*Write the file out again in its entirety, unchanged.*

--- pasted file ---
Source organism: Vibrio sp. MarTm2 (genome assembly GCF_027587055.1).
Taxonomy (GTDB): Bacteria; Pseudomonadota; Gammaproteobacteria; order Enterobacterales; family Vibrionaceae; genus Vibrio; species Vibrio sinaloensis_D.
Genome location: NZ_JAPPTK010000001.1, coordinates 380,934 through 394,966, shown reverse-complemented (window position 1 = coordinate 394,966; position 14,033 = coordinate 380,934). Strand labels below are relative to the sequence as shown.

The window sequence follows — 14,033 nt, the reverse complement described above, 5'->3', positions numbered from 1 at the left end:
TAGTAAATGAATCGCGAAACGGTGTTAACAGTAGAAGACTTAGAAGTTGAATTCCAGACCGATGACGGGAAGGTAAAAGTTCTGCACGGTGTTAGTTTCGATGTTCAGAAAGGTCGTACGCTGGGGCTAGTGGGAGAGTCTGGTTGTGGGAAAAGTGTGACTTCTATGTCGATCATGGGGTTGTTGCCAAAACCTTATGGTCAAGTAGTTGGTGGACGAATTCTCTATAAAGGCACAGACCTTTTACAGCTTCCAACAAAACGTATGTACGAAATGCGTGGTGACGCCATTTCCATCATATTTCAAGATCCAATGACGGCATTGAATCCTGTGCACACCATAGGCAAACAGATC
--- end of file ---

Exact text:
Source organism: Vibrio sp. MarTm2 (genome assembly GCF_027587055.1).
Taxonomy (GTDB): Bacteria; Pseudomonadota; Gammaproteobacteria; order Enterobacterales; family Vibrionaceae; genus Vibrio; species Vibrio sinaloensis_D.
Genome location: NZ_JAPPTK010000001.1, coordinates 380,934 through 394,966, shown reverse-complemented (window position 1 = coordinate 394,966; position 14,033 = coordinate 380,934). Strand labels below are relative to the sequence as shown.

The window sequence follows — 14,033 nt, the reverse complement described above, 5'->3', positions numbered from 1 at the left end:
TAGTAAATGAATCGCGAAACGGTGTTAACAGTAGAAGACTTAGAAGTTGAATTCCAGACCGATGACGGGAAGGTAAAAGTTCTGCACGGTGTTAGTTTCGATGTTCAGAAAGGTCGTACGCTGGGGCTAGTGGGAGAGTCTGGTTGTGGGAAAAGTGTGACTTCTATGTCGATCATGGGGTTGTTGCCAAAACCTTATGGTCAAGTAGTTGGTGGACGAATTCTCTATAAAGGCACAGACCTTTTACAGCTTCCAACAAAACGTATGTACGAAATGCGTGGTGACGCCATTTCCATCATATTTCAAGATCCAATGACGGCATTGAATCCTGTGCACACCATAGGCAAACAGATC